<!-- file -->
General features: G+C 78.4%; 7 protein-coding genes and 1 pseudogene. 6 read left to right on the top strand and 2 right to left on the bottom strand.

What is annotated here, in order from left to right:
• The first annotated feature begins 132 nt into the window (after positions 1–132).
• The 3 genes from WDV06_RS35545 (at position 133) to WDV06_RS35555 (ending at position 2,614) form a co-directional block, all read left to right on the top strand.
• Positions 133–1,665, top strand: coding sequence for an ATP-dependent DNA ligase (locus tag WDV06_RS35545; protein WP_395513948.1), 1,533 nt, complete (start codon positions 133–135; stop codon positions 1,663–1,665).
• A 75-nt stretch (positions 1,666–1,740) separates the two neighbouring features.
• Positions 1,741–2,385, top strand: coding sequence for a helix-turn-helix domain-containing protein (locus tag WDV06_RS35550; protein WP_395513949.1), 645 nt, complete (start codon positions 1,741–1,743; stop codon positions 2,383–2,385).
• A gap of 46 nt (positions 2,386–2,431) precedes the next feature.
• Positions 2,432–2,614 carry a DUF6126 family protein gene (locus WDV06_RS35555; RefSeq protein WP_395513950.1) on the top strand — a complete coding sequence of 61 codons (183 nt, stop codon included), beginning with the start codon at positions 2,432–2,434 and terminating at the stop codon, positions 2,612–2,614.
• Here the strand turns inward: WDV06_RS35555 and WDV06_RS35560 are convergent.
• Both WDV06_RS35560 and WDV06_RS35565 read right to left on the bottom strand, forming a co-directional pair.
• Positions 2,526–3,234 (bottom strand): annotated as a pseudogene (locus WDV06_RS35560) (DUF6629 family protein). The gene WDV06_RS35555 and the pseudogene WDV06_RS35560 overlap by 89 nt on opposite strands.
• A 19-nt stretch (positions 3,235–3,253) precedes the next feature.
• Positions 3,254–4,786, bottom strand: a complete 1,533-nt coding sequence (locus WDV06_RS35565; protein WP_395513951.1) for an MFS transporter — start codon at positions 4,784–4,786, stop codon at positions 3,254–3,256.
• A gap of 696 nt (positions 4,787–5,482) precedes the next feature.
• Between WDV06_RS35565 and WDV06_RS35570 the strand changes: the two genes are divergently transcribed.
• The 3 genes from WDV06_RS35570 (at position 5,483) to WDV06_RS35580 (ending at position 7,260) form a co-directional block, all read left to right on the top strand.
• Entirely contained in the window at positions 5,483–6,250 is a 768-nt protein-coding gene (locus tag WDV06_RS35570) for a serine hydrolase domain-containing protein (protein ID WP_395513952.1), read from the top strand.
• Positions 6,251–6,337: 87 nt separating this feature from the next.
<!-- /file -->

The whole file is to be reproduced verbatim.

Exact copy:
General features: G+C 78.4%; 7 protein-coding genes and 1 pseudogene. 6 read left to right on the top strand and 2 right to left on the bottom strand.

What is annotated here, in order from left to right:
• The first annotated feature begins 132 nt into the window (after positions 1–132).
• The 3 genes from WDV06_RS35545 (at position 133) to WDV06_RS35555 (ending at position 2,614) form a co-directional block, all read left to right on the top strand.
• Positions 133–1,665, top strand: coding sequence for an ATP-dependent DNA ligase (locus tag WDV06_RS35545; protein WP_395513948.1), 1,533 nt, complete (start codon positions 133–135; stop codon positions 1,663–1,665).
• A 75-nt stretch (positions 1,666–1,740) separates the two neighbouring features.
• Positions 1,741–2,385, top strand: coding sequence for a helix-turn-helix domain-containing protein (locus tag WDV06_RS35550; protein WP_395513949.1), 645 nt, complete (start codon positions 1,741–1,743; stop codon positions 2,383–2,385).
• A gap of 46 nt (positions 2,386–2,431) precedes the next feature.
• Positions 2,432–2,614 carry a DUF6126 family protein gene (locus WDV06_RS35555; RefSeq protein WP_395513950.1) on the top strand — a complete coding sequence of 61 codons (183 nt, stop codon included), beginning with the start codon at positions 2,432–2,434 and terminating at the stop codon, positions 2,612–2,614.
• Here the strand turns inward: WDV06_RS35555 and WDV06_RS35560 are convergent.
• Both WDV06_RS35560 and WDV06_RS35565 read right to left on the bottom strand, forming a co-directional pair.
• Positions 2,526–3,234 (bottom strand): annotated as a pseudogene (locus WDV06_RS35560) (DUF6629 family protein). The gene WDV06_RS35555 and the pseudogene WDV06_RS35560 overlap by 89 nt on opposite strands.
• A 19-nt stretch (positions 3,235–3,253) precedes the next feature.
• Positions 3,254–4,786, bottom strand: a complete 1,533-nt coding sequence (locus WDV06_RS35565; protein WP_395513951.1) for an MFS transporter — start codon at positions 4,784–4,786, stop codon at positions 3,254–3,256.
• A gap of 696 nt (positions 4,787–5,482) precedes the next feature.
• Between WDV06_RS35565 and WDV06_RS35570 the strand changes: the two genes are divergently transcribed.
• The 3 genes from WDV06_RS35570 (at position 5,483) to WDV06_RS35580 (ending at position 7,260) form a co-directional block, all read left to right on the top strand.
• Entirely contained in the window at positions 5,483–6,250 is a 768-nt protein-coding gene (locus tag WDV06_RS35570) for a serine hydrolase domain-containing protein (protein ID WP_395513952.1), read from the top strand.
• Positions 6,251–6,337: 87 nt separating this feature from the next.